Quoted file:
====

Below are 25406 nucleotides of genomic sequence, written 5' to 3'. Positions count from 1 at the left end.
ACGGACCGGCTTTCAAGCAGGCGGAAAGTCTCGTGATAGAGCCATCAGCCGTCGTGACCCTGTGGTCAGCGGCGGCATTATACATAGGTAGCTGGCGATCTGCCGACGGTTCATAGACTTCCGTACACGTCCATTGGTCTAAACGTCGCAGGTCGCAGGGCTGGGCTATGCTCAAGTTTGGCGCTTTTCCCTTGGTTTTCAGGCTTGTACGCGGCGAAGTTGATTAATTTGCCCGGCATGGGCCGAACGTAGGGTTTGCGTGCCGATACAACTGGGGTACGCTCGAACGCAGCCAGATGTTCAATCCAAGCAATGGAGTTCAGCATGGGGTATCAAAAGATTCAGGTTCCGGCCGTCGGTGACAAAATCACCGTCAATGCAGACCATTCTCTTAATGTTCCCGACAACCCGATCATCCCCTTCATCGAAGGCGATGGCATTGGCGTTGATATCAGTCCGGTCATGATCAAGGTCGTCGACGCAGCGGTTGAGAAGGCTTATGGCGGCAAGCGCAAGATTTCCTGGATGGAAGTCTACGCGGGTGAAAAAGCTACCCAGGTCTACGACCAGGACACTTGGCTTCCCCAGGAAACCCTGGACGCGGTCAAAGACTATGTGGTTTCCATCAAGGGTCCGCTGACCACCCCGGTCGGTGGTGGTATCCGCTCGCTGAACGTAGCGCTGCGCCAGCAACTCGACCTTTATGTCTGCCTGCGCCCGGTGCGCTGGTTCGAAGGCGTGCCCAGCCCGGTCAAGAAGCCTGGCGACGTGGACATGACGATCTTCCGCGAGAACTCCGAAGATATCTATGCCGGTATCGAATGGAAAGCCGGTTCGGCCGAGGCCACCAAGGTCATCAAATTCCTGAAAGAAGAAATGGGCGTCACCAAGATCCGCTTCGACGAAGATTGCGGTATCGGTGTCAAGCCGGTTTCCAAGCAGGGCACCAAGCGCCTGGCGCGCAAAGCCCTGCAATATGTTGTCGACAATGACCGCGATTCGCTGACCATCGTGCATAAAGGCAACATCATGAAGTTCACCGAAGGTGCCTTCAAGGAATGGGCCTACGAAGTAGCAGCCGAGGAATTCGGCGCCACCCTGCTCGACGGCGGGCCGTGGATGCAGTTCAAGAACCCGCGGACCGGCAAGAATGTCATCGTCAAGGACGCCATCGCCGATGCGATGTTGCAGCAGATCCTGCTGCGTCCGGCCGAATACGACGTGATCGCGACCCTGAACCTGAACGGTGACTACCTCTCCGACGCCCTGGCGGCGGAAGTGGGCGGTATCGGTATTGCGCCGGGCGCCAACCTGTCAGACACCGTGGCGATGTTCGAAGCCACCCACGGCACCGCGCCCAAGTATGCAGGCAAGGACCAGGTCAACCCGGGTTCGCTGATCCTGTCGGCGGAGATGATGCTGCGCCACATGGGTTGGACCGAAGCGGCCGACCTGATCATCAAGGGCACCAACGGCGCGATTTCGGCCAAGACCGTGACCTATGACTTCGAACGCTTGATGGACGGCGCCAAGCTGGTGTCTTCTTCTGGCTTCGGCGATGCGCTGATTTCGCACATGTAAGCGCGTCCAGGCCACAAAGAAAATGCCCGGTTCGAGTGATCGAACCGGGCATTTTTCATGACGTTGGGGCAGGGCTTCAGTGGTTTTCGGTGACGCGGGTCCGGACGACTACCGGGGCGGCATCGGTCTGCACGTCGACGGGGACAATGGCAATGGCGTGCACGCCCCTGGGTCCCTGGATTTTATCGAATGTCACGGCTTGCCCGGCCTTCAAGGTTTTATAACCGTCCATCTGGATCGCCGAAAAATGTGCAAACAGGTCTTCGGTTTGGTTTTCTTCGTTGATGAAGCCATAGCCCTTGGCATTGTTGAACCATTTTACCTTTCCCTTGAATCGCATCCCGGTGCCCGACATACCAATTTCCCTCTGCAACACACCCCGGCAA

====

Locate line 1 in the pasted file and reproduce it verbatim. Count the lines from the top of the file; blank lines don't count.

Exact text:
Below are 25406 nucleotides of genomic sequence, written 5' to 3'. Positions count from 1 at the left end.